THE peskiest weed in Cuba sprouts a charming flower. Pink and wispy, with a bushy yellow tail, it looks like a cross between a Chinese lantern and a Muppet. Marabú, as Cubans call the leguminous tree, covers 2m hectares, about 18% of the country’s territory. It spread unchecked during the “special period” of the 1990s, when the Soviet Union stopped subsidising Cuba and farms fell into disuse. Uprooting it is time-consuming and labour-intensive.

Recently, though, Cubans have begun to view marabú as an asset rather than an irritant. Since 2009 Cuba has exported 40,000-80,000 tonnes a year of “artisanal charcoal” made from marabú, which is used for firing up hookahs in the Middle East and pizza ovens in Italy. That could rise after the United States in January approved marabú as the first legal import from Cuba in more than 50 years....

The cheery new leader of Canada’s Conservatives

Mon, 05/29/2017 - 08:49

WHEN Stephen Harper stepped down as leader of Canada’s Conservative Party after losing a national election in October 2015, it looked as if the party he had created might come apart. That 13 candidates came forward to succeed him was an indication of how many ideologies he had knitted together. Among them were three anti-abortion social conservatives, a libertarian and a Trumpian populist. Any one of these might have unravelled Mr Harper’s coalition.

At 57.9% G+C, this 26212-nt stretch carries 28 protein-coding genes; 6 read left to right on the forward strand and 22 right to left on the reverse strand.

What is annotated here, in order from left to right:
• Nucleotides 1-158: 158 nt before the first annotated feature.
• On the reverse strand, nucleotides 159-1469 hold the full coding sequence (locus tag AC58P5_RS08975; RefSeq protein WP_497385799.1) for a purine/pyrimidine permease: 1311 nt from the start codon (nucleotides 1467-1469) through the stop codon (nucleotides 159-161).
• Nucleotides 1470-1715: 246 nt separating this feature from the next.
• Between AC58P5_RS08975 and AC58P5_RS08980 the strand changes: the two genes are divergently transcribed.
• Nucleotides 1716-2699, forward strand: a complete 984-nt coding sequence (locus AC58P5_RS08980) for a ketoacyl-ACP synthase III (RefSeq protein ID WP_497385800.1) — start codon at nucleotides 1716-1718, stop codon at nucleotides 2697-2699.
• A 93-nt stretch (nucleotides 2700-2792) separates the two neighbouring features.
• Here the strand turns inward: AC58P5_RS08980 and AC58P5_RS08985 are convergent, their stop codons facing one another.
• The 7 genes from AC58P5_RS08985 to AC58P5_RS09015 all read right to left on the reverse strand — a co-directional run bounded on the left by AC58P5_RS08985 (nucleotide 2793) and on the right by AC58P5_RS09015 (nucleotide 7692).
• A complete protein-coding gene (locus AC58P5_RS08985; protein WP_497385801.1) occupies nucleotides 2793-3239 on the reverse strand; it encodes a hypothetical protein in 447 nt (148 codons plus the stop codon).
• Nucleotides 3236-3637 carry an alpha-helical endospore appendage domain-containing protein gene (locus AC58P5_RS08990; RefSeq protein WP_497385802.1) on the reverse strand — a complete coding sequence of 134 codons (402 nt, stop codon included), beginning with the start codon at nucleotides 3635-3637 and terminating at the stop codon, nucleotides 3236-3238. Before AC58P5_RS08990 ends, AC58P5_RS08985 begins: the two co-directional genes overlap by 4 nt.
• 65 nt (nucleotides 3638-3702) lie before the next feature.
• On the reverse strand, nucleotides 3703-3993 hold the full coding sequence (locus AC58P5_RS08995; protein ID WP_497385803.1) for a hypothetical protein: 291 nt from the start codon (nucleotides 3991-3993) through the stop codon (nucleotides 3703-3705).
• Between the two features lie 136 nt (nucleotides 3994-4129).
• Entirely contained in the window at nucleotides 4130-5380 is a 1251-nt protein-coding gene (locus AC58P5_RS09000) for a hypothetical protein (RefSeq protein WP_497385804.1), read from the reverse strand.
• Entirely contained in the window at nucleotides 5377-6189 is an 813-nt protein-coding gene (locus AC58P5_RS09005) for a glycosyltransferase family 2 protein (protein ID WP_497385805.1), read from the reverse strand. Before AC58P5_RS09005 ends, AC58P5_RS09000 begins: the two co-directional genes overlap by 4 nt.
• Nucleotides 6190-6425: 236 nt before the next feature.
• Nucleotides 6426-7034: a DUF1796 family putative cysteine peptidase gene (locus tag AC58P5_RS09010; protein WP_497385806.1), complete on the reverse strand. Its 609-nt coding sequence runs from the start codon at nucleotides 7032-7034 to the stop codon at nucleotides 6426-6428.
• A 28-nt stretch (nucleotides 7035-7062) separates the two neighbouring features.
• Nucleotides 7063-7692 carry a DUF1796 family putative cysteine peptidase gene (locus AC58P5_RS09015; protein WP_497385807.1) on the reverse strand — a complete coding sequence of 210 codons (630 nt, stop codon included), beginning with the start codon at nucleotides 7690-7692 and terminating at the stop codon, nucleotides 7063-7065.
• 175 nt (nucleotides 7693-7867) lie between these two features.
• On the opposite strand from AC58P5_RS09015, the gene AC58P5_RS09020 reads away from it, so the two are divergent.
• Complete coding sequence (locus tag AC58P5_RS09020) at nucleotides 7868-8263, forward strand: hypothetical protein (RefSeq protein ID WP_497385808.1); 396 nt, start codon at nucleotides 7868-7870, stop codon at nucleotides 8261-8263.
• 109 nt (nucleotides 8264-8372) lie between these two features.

In an election on May 27th to choose his successor, the 140,000 party members who voted stayed with what they knew. Andrew Scheer, a genial, 38-year-old father of five from the western province of Saskatchewan, spent his 13-year political career under the leadership of Mr Harper, who was prime minister for nearly ten years. Mr Scheer shares his predecessor’s enthusiasm for smaller government and lower taxes. Like Mr Harper he opposes carbon taxes and emphasises the need to go after “radical Islamic terrorists”. The media...

Canada’s war over “cultural appropriation”

Thu, 05/25/2017 - 07:49

Appropriately dressed